An Art a Day Takes the Blues Away: Art Works using Lines & Shapes

Previously posted on August 9, 2015 @

We have been studying these elements: Lines and shapes in our past entries in the Art Attack category. For a relaxing Art session with your kids, just review and talk about what they’ve been learning about Lines and Shapes. Then just allow them to create something to feature or show what they have learned. Let me show you what our kids created:

You can use different colors, using marker pens, crayons, oil pastel, poster/tempera point so your student can have a go with different media.
Allow your students to use one shape and make different sizes using a template or coins, sauces, lid covers and try to make him think of that they are. Here my son chose circles and decided the many circles were Uranus and its many moons.

For contour, you may introduce positive and negative images. Check this video. My son chose 23 since they were into basketball, and he was a fan of Michael Jordan.

In the next two works, we applied lines, shapes and primary colors. Here, we dipped some strings (at least maybe 3mm) in black paint and “stamp” them on the paper as lines. My two sons were free to choose how they wanted to “stamp” the inked strings. After the black markings dried, they used primary colors to color the spaces to create a design as inspired by Piet Mondrian.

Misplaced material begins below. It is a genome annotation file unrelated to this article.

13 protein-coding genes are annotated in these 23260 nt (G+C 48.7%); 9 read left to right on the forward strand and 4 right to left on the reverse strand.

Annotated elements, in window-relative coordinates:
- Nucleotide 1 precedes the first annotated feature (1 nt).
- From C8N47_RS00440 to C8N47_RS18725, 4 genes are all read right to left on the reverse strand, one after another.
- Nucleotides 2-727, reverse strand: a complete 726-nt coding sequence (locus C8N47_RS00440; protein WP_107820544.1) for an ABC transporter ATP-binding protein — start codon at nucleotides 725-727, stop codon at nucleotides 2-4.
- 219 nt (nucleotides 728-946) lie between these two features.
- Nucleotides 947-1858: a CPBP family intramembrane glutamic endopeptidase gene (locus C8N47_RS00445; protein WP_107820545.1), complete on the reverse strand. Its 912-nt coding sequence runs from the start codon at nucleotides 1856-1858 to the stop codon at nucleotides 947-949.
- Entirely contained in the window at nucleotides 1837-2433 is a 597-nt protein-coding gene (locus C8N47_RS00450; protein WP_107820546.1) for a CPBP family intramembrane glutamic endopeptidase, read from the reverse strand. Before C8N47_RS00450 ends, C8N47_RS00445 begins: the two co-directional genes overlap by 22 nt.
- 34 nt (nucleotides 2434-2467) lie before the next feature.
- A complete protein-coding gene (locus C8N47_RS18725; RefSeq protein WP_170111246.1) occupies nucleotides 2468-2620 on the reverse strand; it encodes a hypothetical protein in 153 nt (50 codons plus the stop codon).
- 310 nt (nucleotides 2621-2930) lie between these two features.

Photo/Work Credit:

If you’d like to see an Art lesson on Mondrian, click this unit on Piet Mondrian.

For older children, you can introduce creating 3-D shapes. These videos are good tutorials:

Look at the kids’ works after learning how to draw rectangular prisms and cubes.

As you assist them to create, try to give them as much freedom. Refrain from commenting too much or directing the Art experience. Rid yourself of what is and what isn’t beautiful or what is right or wrong in Art expression. Try to just encourage children to express without trying to conform or without pressure to please you. Don’t be too quick to ask, “What is that (that communicates that you don’t get what they’re trying to draw)? Just wait. More often than not, they will talk about what they had just drawn.

Happy Drawing!

Give your complete attention to these matters. Throw yourself into your tasks so that everyone will see your progress.

1 Timothy 4:15

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